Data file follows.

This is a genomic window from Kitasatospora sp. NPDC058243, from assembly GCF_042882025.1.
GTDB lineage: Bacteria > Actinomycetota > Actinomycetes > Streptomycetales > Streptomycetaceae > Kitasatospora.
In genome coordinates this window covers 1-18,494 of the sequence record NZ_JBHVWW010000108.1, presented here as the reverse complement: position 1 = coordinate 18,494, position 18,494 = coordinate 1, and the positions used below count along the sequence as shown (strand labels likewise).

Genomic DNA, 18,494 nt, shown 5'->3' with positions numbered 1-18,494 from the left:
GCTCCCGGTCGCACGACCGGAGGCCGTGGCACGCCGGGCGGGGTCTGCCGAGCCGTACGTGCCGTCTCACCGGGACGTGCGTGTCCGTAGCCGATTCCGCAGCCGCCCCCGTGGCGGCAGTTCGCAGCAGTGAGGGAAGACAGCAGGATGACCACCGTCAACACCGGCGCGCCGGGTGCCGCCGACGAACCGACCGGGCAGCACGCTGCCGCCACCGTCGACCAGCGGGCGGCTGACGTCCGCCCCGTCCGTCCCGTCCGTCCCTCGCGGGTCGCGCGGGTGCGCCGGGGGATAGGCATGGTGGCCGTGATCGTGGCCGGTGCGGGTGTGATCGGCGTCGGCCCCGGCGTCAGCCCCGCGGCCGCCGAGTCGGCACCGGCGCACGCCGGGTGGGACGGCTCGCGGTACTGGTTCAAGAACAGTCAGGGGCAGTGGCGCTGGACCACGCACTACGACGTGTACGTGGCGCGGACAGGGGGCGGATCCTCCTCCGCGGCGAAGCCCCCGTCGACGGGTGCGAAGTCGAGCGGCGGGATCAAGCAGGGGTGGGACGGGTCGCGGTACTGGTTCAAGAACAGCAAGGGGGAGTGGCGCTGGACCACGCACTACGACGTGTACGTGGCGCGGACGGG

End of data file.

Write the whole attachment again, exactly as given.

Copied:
This is a genomic window from Kitasatospora sp. NPDC058243, from assembly GCF_042882025.1.
GTDB lineage: Bacteria > Actinomycetota > Actinomycetes > Streptomycetales > Streptomycetaceae > Kitasatospora.
In genome coordinates this window covers 1-18,494 of the sequence record NZ_JBHVWW010000108.1, presented here as the reverse complement: position 1 = coordinate 18,494, position 18,494 = coordinate 1, and the positions used below count along the sequence as shown (strand labels likewise).

Genomic DNA, 18,494 nt, shown 5'->3' with positions numbered 1-18,494 from the left:
GCTCCCGGTCGCACGACCGGAGGCCGTGGCACGCCGGGCGGGGTCTGCCGAGCCGTACGTGCCGTCTCACCGGGACGTGCGTGTCCGTAGCCGATTCCGCAGCCGCCCCCGTGGCGGCAGTTCGCAGCAGTGAGGGAAGACAGCAGGATGACCACCGTCAACACCGGCGCGCCGGGTGCCGCCGACGAACCGACCGGGCAGCACGCTGCCGCCACCGTCGACCAGCGGGCGGCTGACGTCCGCCCCGTCCGTCCCGTCCGTCCCTCGCGGGTCGCGCGGGTGCGCCGGGGGATAGGCATGGTGGCCGTGATCGTGGCCGGTGCGGGTGTGATCGGCGTCGGCCCCGGCGTCAGCCCCGCGGCCGCCGAGTCGGCACCGGCGCACGCCGGGTGGGACGGCTCGCGGTACTGGTTCAAGAACAGTCAGGGGCAGTGGCGCTGGACCACGCACTACGACGTGTACGTGGCGCGGACAGGGGGCGGATCCTCCTCCGCGGCGAAGCCCCCGTCGACGGGTGCGAAGTCGAGCGGCGGGATCAAGCAGGGGTGGGACGGGTCGCGGTACTGGTTCAAGAACAGCAAGGGGGAGTGGCGCTGGACCACGCACTACGACGTGTACGTGGCGCGGACGGG